Automating WordPress websites for better management

WordPress websites require regular management and upkeep. However, managing all these manually may be a cumbersome task. That is why there is automation in place for most of the routine tasks.

Introduction

When a website is launched, it will require regular management and upkeep that includes:

  • Taking regular backups.
  • Checking that the webpage links and page navigation works.
  • Updating site, themes, widgets and plugins.
  • Utilizing spam prevention.
  • Optimizing images and databases.

Thankfully, most of these routine tasks can be automated. This is possible through the implementation of free and paid plugins. Plugins can be accessed by following Administrative Page My Site > My Home > Tools > Plugins

Automating routine tasks

Taking regular backups

Taking regular backups helps ensure that a website crash, the accidental deletion of critical files, or a hacking event does not require the entire website to be rebuilt. Additionally, maintaining structured backups helps access older content and media if required. It is a good practice to try restoring backups at regular intervals, and test the backup files in a non-production environment to ensure that nothing is missing. Backups could be:

Provided by a website hosting provider or a third-party providers
  • Most webhosting providers offer backup capability as a standard function or service to subscribers. Some hosting providers include options to automatically perform full and incremental backups. This might suffice for simple websites.
  • Third-party providers exist because hosting providers may have limited features and functionalities. For a fee, they provide better and focused services.
Local or cloud
  • A local backup is taken on the computers and storage at your physical location. Local backups need one technician to manage the files and keep track of versions.
  • Cloud backups provide a lower possibility of data loss due to hardware crashes. However, the challenge of managing the files remain the same even on the cloud.
Full or incremental
  • Full backups are best to ensure restorability of a website. The downside includes larger storage space requirements, longer back up duration and restoration depending on the website size and complexity.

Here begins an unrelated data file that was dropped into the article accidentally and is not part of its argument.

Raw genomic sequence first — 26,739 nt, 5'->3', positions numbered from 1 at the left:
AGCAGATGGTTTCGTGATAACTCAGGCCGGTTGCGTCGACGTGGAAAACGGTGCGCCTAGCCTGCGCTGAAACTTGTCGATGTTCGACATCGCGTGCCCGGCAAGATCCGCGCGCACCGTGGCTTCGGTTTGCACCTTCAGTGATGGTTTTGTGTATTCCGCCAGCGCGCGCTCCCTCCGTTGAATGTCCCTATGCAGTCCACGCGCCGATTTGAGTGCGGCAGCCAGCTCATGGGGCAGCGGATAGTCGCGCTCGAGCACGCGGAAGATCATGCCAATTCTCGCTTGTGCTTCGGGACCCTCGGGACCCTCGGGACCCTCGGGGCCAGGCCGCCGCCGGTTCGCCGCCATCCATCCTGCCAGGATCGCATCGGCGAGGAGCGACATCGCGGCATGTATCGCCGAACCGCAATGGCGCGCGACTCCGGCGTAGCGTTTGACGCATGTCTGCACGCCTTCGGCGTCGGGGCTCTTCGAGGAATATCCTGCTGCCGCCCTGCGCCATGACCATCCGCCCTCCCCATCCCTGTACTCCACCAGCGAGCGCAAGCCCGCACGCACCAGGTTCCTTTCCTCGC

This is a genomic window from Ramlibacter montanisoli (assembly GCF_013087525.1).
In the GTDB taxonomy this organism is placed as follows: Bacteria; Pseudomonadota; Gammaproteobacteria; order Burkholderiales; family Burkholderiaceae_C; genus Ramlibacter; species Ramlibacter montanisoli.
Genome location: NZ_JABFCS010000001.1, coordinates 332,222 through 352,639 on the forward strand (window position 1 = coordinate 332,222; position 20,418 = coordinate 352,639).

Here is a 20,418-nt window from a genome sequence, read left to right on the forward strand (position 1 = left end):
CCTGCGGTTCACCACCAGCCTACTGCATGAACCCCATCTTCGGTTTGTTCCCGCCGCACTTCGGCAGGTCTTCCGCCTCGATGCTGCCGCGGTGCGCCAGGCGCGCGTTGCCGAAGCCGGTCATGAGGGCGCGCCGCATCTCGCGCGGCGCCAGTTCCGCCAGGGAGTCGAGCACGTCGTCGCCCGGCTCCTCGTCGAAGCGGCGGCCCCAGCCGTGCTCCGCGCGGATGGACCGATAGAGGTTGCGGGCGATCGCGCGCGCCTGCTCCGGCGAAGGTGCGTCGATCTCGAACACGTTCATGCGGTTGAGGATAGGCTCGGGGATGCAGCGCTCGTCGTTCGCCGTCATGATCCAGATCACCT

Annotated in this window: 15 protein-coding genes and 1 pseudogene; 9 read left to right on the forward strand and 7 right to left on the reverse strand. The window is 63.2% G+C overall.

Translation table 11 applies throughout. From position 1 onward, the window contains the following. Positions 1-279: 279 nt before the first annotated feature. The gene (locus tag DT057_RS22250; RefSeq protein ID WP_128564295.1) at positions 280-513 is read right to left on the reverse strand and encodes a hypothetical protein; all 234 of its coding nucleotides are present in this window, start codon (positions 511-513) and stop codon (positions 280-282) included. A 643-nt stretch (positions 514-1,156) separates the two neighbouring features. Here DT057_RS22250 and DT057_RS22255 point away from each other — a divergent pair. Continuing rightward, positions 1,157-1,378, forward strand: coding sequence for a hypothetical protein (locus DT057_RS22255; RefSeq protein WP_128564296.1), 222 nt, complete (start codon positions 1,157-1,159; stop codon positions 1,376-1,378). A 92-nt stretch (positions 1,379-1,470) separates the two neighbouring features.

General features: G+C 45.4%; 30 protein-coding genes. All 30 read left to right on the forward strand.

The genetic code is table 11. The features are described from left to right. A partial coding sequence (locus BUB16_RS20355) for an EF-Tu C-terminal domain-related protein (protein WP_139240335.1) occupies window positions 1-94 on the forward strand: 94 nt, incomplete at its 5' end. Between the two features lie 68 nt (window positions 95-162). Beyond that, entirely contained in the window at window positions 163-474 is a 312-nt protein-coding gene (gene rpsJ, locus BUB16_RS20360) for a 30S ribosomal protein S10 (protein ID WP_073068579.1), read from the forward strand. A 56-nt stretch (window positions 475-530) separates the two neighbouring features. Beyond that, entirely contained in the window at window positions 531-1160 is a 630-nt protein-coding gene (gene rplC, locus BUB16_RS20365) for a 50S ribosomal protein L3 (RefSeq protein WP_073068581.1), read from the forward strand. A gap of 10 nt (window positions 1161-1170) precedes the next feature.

• Incremental backups are for those files which have been updated since the last backup. They are quicker to perform and need less space.
  • Using a combination of regular, full, and incremental backups will work well for most situations.
Manual or automated
  • Manual backups are triggered by the administrator pre-planned or ad hoc. If this is not done in a disciplined manner, there is a risk of loss of information and content.
  • Automated backups do not leave room for manual errors. However, they need to be tracked regularly for their efficacy, restorability, and storage.

WordPress facilitates manual and automated, and full or incremental backup on the cloud or local machines using plugins. Some examples of WordPress backup plugins currently supported include:

Brand/Product Name Features ​Publisher
Jetpack Automated real time backup and restore. Possible to duplicate, clone, or migrate website to a staging site or to a new host.

Automatic - https://jetpack.com/

WPvivid Backup Plugin

Backup and migration features offered. Migrate a copy of WordPress site to a new host (a new domain), schedule backups, send backups to remote storage and migration.

WPvivid Team - https://wpvivid.com/

BackupBliss

Schedule backups automatically. Configure which files and databases should be in the backup. The backup will be stored locally, and you'll receive a notification email. Can be used to migrate your site to another host.

Migrate - https://backupbliss.com/
BoldGrid

Allows automated and manual backups. Full or incremental backup to remote and cloud storage. Clone, duplicate and/or migrate your site. Create staging sites to test new plugins or themes.

BoldGrid - https://www.boldgrid.com/

Checking webpage links and page navigation

As the website evolves and new content and pages are added, errors in existing and new links could occur. For example, some old links may not work as the forwarding page has changed. Checking for functional and working links needs to be a part of the regular website upkeep. Broken links negatively impact the visitor experience.

Some plugins can help check for broken links on a WordPress website. Some plugins include capabilities to check for broken links on web pages, posts, comments and even images with links. These can be installed to run in regular intervals and inform the web admin on the issues found. Some plugins have a feature to prevent broken links from being available as a clickable option.

Some examples of WordPress link checker plugins currently supported include:

Brand/Product Name Features ​Publisher
Link Checker The basic version of the Link Checker is free to use and checks up to 500 URLs.

Marco Beierer - https://www.marcobeierer.com/wordpress-plugins/link-checker

Broken Link Checker | Finder

Free plugin to check for dead links. Each link is checked to find if it works as intended. Additionally, it checks image links too. Links are checked on pages, posts, forums, and comments.

miniOrange - https://www.miniorange.com/

Save Post. Check Links.

When a post is saved or published, this plugin will scan the post’s content for any URLs, ping all the URLs found (except relative ones), detect any broken or unreachable URLs and list them for review and correction.

pluginkollektiv - https://pluginkollektiv.org/plugins/
BoldGrid

Allows automated and manual backups. Full or incremental backup to remote and cloud storage. Clone, duplicate and/or migrate your site. Create staging sites to test new plugins or themes.

BoldGrid - https://www.boldgrid.com/

Updating site, themes, widgets and plugins

Updating a website regularly is important, as this ensures that the user experience and site performance is satisfactory. One must consider updating plugins, extensions, themes, and the version of the WordPress website for it to run smoothly and have the best security. Creators of themes, widgets, and plugins regularly publish updates as they come across vulnerabilities, risks, and improvement opportunities. Being able to automate updates through plugins is a great way to handle administrative tasks.